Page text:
1. I got a productivity app to help. I have tried a few, and the one I really have found success with is Productivity Challenge. You put your projects in, then start working. It times your work sessions, and it also tracks your work sessions so you can see what your work habits are on a larger scale. I tend to work more on the weekends, which doesn’t come as much of a surprise. But what is surprising is how much the time adds up, even during the week when I may only get one session in per day (if I’m lucky). It’s also got some obnoxious bells to remind me to work, but I need that. Lastly, it ranks me (not against others, but against myself). Right now I’m a “Persistent Slacker”, but hopefully with some more work sessions under my belt, I’ll move up. I’m motivated by spite, and when someone calls me a slacker, it lights a fire. Feedback loops don’t work for everyone, but they work for me.

One day, maybe I’ll find that magic bullet that will make words just appear on the page without having to put forth an effort, but until then, I’ll use these regular bullets instead.

Photo Credit: https://pixabay.com/3026190/

5 Websites to Help Inspire and Brainstorm

a skyline with binary code on a globe in front of itI’ve been sucked into a black hole. It’s almost impossible to get out, unless one can find the wormhole to the other side. It’s a black hole called The Internet. But when I find myself swimming in that black hole of nothingness, I visit these places to at least make me feel like I’m finding inspiration instead of reading idiotic statuses with #blessed at the end of them. Gag.

  1. Fark.com: I’ve had this page bookmarked for years. My last book came from something I read on it. Basically, it’s a website that aggregates news of all kinds. Breaking news, weird news, funny news, and so on. For added fun, the people who submit the news stories to this site write their own headlines, which are funny and irreverent. Bonus: Learning what’s going on in the world. Extra Added Bonus: I started using Fark as a swear word. They love me in the office.
  1. Messynessychic.com: She’s a blogger living in Paris, and she just hunts up interesting things. It’s a simple idea, really, since she’s doing what the rest of us are doing. But somehow, she manages to find some really cool stuff. Funky restaurants, underground Parisian pirates, secrets and oddities hiding in plain sight in Paris, and so on. And she even has a special segment that she does of interesting things she found on the internet. I also signed up for her weekly newsletter so I won’t have to surf. Yes, I’m that lazy.
  1. Atlasobscura.com: Similar to Messy Nessy, but more worldly. This is weird and wonderful stuff from across the globe, and includes places, events, people, and historical findings, and sometimes some really creepy shit. They’re also on Twitter and have a newsletter. Bam. Done.
  1. Allday.com: Another collection of interesting and odd articles for the intellectually curious for “people amazed by the world.” And if I know writers, they are definitely amazed by the world. I’m amazed by fart battles: http://allday.com/post/9339-this-ancient-japanese-artwork-depicts-historys-most-epic-fart-battles/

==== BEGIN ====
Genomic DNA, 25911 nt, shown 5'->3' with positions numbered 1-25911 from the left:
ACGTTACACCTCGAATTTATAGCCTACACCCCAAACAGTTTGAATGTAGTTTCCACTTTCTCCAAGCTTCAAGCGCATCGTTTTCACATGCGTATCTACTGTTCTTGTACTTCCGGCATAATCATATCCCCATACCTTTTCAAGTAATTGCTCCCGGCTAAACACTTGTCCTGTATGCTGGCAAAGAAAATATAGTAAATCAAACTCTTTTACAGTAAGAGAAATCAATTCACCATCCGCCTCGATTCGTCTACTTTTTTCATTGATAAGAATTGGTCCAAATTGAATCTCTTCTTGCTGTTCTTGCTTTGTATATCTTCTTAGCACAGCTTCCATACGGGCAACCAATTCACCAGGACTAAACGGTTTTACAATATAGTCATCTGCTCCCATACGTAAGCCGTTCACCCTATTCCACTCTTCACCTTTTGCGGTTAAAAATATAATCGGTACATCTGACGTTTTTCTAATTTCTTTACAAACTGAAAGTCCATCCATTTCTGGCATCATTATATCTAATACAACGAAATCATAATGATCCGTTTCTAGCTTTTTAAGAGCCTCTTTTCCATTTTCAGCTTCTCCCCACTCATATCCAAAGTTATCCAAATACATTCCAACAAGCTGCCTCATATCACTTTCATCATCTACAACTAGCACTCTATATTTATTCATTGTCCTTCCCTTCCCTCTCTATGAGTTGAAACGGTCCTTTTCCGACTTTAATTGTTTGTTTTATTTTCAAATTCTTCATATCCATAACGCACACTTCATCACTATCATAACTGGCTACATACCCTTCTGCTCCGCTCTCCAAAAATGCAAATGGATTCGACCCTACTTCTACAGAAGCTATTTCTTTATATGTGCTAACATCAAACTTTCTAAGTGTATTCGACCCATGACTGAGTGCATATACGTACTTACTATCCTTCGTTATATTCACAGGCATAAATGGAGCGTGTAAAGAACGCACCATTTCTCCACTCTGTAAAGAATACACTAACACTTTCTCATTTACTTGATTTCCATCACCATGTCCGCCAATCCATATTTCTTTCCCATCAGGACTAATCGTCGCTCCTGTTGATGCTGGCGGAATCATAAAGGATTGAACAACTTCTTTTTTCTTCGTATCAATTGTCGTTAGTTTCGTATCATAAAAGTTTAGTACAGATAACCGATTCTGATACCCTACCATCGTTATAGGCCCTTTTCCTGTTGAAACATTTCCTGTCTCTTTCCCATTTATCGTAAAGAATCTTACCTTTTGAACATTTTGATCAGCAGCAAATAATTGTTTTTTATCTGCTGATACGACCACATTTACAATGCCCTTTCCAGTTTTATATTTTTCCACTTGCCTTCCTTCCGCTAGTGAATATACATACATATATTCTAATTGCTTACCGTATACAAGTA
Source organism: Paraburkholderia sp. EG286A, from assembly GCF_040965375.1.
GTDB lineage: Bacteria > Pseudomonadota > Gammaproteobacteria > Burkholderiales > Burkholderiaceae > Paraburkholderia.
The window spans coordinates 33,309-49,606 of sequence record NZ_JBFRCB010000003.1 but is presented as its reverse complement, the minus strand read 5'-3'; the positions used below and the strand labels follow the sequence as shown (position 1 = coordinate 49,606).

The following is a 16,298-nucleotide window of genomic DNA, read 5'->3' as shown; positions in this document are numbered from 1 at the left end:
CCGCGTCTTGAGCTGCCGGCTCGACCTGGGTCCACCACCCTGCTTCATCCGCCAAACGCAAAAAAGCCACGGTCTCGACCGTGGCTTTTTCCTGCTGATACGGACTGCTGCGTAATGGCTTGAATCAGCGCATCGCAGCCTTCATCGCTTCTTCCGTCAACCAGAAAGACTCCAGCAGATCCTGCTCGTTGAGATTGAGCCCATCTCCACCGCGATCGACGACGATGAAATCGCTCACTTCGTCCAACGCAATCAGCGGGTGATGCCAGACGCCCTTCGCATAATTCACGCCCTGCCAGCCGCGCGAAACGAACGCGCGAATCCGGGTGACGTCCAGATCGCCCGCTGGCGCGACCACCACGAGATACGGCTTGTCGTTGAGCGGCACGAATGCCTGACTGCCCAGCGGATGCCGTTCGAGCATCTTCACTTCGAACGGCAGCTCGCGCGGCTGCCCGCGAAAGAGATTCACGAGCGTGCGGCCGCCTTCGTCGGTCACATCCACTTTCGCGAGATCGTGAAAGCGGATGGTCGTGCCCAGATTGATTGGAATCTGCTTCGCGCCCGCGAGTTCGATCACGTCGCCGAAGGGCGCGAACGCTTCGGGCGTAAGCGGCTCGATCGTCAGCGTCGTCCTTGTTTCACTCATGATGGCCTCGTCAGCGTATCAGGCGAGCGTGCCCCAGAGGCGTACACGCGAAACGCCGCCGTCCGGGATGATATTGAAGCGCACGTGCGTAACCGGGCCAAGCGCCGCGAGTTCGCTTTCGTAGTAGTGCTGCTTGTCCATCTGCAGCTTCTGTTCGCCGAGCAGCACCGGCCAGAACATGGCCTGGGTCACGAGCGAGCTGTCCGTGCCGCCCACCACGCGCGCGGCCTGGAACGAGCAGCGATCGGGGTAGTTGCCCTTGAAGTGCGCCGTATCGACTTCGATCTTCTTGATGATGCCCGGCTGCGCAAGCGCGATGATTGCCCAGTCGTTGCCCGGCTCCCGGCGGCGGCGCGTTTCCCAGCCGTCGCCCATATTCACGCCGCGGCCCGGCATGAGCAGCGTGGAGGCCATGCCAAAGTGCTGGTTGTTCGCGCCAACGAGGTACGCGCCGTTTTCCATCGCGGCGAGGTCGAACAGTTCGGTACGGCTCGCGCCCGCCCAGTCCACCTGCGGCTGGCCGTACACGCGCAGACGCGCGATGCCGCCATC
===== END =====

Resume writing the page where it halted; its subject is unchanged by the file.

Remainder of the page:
1. Brainpickings.org: This one has lots of posts about writers and things they said. It might be less likely to inspire a new story, but more likely to light a fire in your belly, or reignite that fire, as it were. You can also sign up for their newsletter, if you are so inclined. I didn’t, but I get a shit ton of newsletters. I just visit this site.

Of course, there are countless other interesting things on the internet, but I tend to prefer these. I do know that they’re great alternatives to Facebook.

Photo Credit: https://pixabay.com/2904980/

5 Inspiring Quotes to Get You Writing

a neon sign that says, This is the sign you've been looking for

 

 

 

 

 

Sometimes we need a little kick in the ass, and these quotes work for me as perfect sized boots for my behind. Perhaps they will work for you as well. Feel free to add your favorites to this list!

  1. If I waited for perfection, I would never write a word. – Margaret Atwood
  2. A professional writer is an amateur who didn’t quit. – Richard Bach
  3. The scariest moment is always just before your start. – Stephen King
  4. I may not have gone where I intended to go, but I think I have ended up where I needed to be. – Douglas Adams
  5. I may not be there yet, but I’m closer than I was yesterday. – Unknown
  6. We rarely get what we want. We get what we expect.– Unknown (Yes, it’s 6 instead of 5, but we all get a little extra now and then.)

PHOTO CREDIT: Photo by Austin Chan on Unsplash

5 Places to Find Your Tribe

A black and white photo of many frogs with red eyes

  1. Writing Groups. I’ve been in a few groups, and let me tell you, they are wonderful. The sense of community is almost always immediate, and I guarantee that if you are experiencing some sort of difficulty with your work, someone else is too. I also like these groups because I get to see people develop and grow, which is fun and inspiring. Writing groups can also help improve your craft, which is never a bad thing. They support me when I need encouragement, and they call me on my bullshit.
  1. Reading Groups. It’s amazing to talk to people who love literature. Because they don’t just sorta kinda like this stuff. They loooove it. They breathe it in, over and over again until it feels like part of their soul, and they can’t help but talk about it. And that kind of enthusiasm and love is contagious. It reminds me of why I write, and how people communicate, and how sublime and transcendent writing can really be.